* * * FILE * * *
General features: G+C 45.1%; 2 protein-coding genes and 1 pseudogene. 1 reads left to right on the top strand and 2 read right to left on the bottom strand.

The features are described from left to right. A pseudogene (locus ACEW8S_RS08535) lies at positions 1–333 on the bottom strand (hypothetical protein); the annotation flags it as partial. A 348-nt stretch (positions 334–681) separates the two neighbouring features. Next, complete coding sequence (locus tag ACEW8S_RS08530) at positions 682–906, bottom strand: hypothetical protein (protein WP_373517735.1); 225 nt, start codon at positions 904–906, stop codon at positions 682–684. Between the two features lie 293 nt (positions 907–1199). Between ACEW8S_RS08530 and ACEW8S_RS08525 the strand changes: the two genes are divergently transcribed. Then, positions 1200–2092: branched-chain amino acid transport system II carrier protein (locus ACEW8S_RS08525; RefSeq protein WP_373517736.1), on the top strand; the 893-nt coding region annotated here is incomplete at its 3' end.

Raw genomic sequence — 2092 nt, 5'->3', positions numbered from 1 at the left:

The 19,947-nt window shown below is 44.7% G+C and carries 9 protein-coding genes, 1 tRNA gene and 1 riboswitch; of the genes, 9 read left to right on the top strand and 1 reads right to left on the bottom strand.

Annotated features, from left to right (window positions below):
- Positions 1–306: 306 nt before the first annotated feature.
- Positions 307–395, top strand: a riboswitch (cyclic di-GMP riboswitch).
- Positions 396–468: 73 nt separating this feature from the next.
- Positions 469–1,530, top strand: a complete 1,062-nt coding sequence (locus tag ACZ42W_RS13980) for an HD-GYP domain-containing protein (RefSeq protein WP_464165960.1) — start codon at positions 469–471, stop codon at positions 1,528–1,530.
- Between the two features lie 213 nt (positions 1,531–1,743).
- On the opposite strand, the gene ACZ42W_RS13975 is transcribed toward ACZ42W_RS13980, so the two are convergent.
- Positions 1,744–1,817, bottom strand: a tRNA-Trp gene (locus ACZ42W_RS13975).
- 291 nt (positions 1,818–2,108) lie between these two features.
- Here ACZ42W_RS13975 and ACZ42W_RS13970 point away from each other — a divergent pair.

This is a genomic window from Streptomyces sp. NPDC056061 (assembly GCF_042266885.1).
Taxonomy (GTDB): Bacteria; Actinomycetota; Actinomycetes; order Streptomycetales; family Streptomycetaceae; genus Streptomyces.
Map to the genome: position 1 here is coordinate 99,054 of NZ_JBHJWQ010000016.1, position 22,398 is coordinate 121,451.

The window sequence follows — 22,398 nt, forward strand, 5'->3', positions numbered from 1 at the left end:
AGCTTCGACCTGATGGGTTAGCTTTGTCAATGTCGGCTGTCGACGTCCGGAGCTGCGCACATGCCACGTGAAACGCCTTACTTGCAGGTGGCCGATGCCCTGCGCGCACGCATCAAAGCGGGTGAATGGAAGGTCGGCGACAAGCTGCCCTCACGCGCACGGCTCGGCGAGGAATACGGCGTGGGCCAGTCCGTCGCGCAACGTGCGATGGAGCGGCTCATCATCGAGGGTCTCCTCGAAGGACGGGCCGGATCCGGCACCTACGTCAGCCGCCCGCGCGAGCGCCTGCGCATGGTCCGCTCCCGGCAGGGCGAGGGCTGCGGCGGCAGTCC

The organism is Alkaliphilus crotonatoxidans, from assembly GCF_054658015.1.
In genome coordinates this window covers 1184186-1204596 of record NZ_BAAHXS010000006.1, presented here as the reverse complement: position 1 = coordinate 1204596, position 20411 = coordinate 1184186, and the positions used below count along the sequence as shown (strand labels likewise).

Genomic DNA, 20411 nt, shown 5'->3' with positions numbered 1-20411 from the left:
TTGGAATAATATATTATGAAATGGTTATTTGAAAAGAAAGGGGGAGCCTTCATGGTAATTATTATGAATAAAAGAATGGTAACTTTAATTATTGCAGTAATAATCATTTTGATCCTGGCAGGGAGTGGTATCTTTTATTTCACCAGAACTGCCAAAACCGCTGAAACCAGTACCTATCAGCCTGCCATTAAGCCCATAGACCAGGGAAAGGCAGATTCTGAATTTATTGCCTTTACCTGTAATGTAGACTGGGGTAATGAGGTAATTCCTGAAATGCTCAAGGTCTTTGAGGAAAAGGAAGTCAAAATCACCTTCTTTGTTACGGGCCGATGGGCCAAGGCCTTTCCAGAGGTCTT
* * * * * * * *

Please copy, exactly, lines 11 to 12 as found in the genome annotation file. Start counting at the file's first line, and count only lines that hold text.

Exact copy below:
- On the opposite strand, the gene ACZ42W_RS13975 is transcribed toward ACZ42W_RS13980, so the two are convergent.
- Positions 1,744–1,817, bottom strand: a tRNA-Trp gene (locus ACZ42W_RS13975).